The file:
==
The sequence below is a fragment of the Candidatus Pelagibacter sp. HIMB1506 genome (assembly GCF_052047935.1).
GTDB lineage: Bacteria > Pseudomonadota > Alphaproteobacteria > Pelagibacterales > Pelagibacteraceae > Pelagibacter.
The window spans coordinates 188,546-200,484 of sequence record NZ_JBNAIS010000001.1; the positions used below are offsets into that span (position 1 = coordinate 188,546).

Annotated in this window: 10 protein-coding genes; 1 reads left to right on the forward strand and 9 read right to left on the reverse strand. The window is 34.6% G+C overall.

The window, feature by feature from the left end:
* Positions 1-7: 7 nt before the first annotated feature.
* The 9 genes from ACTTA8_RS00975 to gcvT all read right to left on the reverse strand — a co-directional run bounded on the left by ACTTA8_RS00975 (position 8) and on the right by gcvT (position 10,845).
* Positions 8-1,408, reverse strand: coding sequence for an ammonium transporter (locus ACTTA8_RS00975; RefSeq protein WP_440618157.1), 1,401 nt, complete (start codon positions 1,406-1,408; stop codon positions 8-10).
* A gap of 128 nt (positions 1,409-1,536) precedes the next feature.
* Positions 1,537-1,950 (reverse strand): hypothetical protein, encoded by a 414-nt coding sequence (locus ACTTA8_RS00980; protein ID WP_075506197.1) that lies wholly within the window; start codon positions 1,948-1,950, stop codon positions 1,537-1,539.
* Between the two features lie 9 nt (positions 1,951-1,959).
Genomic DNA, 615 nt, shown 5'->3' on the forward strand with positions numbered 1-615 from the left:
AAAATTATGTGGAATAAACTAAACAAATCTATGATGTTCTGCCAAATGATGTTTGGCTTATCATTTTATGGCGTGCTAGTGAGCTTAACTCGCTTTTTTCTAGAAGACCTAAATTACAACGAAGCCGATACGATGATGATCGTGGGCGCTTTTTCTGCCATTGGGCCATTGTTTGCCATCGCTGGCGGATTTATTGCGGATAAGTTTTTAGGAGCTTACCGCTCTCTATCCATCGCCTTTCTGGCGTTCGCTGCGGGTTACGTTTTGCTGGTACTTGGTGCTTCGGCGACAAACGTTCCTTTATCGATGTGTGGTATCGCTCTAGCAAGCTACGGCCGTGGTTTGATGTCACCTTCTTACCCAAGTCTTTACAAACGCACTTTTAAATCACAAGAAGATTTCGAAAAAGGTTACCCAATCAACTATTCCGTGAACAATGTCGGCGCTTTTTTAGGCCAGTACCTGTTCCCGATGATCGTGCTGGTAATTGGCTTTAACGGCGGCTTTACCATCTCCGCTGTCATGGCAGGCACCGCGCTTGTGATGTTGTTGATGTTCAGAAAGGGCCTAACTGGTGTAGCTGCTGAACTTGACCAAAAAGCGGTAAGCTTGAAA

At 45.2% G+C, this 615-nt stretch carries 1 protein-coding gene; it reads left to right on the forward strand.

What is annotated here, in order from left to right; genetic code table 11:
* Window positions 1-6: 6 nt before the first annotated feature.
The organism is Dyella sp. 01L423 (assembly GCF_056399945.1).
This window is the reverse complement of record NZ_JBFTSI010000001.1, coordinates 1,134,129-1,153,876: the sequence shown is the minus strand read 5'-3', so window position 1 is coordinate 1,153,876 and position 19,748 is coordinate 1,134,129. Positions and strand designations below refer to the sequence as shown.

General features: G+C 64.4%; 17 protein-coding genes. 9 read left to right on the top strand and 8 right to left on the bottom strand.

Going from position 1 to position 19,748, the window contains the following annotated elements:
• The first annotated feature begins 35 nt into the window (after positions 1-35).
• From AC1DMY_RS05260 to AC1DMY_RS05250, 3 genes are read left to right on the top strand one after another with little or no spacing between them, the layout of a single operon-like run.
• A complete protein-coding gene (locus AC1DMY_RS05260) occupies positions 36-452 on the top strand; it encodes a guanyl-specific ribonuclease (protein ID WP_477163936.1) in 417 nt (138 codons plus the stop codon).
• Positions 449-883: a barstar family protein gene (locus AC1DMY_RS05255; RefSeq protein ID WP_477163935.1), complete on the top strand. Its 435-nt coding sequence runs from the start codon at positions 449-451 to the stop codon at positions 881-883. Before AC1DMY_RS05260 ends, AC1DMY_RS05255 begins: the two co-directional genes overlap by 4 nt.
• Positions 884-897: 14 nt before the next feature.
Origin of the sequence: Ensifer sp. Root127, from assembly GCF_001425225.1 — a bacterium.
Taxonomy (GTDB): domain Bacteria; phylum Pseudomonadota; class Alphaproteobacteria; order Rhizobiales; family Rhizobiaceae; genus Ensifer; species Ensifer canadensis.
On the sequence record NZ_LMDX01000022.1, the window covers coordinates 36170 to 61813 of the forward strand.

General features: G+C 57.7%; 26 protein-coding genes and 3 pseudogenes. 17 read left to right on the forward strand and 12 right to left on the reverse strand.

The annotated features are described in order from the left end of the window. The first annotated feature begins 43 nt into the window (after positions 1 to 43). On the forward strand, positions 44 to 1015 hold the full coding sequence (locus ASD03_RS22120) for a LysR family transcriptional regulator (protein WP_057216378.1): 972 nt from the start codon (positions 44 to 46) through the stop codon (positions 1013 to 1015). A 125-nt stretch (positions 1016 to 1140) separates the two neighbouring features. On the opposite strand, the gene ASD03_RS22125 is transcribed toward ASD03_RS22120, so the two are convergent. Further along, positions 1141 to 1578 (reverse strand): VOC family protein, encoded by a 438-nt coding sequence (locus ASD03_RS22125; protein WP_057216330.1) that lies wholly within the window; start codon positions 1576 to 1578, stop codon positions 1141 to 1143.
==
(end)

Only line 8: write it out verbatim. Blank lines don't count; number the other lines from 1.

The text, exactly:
* Positions 8-1,408, reverse strand: coding sequence for an ammonium transporter (locus ACTTA8_RS00975; RefSeq protein WP_440618157.1), 1,401 nt, complete (start codon positions 1,406-1,408; stop codon positions 8-10).